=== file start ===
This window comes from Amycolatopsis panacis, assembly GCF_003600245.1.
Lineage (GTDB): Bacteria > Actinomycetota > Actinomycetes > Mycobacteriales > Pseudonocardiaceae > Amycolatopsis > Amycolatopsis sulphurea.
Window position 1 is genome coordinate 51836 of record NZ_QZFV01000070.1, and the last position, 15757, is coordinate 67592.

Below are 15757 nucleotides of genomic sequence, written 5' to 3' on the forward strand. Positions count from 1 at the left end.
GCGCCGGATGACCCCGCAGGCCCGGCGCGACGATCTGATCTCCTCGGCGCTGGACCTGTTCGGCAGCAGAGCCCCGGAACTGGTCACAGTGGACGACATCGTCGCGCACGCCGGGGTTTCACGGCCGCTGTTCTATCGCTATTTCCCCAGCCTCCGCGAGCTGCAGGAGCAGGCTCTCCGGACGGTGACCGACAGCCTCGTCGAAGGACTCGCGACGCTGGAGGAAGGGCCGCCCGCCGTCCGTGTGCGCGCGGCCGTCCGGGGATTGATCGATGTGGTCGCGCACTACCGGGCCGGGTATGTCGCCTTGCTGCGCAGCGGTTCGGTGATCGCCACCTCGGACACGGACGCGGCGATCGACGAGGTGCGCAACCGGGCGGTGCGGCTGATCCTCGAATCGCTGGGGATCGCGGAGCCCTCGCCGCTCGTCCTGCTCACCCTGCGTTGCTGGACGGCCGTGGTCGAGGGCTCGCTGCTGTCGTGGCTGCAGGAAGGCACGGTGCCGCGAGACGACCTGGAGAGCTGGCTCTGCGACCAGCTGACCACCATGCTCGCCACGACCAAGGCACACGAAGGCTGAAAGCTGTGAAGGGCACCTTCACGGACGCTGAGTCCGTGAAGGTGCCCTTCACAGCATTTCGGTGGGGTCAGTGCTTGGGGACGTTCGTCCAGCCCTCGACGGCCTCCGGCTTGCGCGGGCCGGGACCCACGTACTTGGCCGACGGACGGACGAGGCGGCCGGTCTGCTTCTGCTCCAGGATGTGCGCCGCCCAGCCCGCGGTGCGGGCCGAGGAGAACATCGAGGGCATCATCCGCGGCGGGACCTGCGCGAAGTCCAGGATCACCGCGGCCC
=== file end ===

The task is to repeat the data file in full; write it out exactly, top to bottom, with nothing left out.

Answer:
This window comes from Amycolatopsis panacis, assembly GCF_003600245.1.
Lineage (GTDB): Bacteria > Actinomycetota > Actinomycetes > Mycobacteriales > Pseudonocardiaceae > Amycolatopsis > Amycolatopsis sulphurea.
Window position 1 is genome coordinate 51836 of record NZ_QZFV01000070.1, and the last position, 15757, is coordinate 67592.

Below are 15757 nucleotides of genomic sequence, written 5' to 3' on the forward strand. Positions count from 1 at the left end.
GCGCCGGATGACCCCGCAGGCCCGGCGCGACGATCTGATCTCCTCGGCGCTGGACCTGTTCGGCAGCAGAGCCCCGGAACTGGTCACAGTGGACGACATCGTCGCGCACGCCGGGGTTTCACGGCCGCTGTTCTATCGCTATTTCCCCAGCCTCCGCGAGCTGCAGGAGCAGGCTCTCCGGACGGTGACCGACAGCCTCGTCGAAGGACTCGCGACGCTGGAGGAAGGGCCGCCCGCCGTCCGTGTGCGCGCGGCCGTCCGGGGATTGATCGATGTGGTCGCGCACTACCGGGCCGGGTATGTCGCCTTGCTGCGCAGCGGTTCGGTGATCGCCACCTCGGACACGGACGCGGCGATCGACGAGGTGCGCAACCGGGCGGTGCGGCTGATCCTCGAATCGCTGGGGATCGCGGAGCCCTCGCCGCTCGTCCTGCTCACCCTGCGTTGCTGGACGGCCGTGGTCGAGGGCTCGCTGCTGTCGTGGCTGCAGGAAGGCACGGTGCCGCGAGACGACCTGGAGAGCTGGCTCTGCGACCAGCTGACCACCATGCTCGCCACGACCAAGGCACACGAAGGCTGAAAGCTGTGAAGGGCACCTTCACGGACGCTGAGTCCGTGAAGGTGCCCTTCACAGCATTTCGGTGGGGTCAGTGCTTGGGGACGTTCGTCCAGCCCTCGACGGCCTCCGGCTTGCGCGGGCCGGGACCCACGTACTTGGCCGACGGACGGACGAGGCGGCCGGTCTGCTTCTGCTCCAGGATGTGCGCCGCCCAGCCCGCGGTGCGGGCCGAGGAGAACATCGAGGGCATCATCCGCGGCGGGACCTGCGCGAAGTCCAGGATCACCGCGGCCC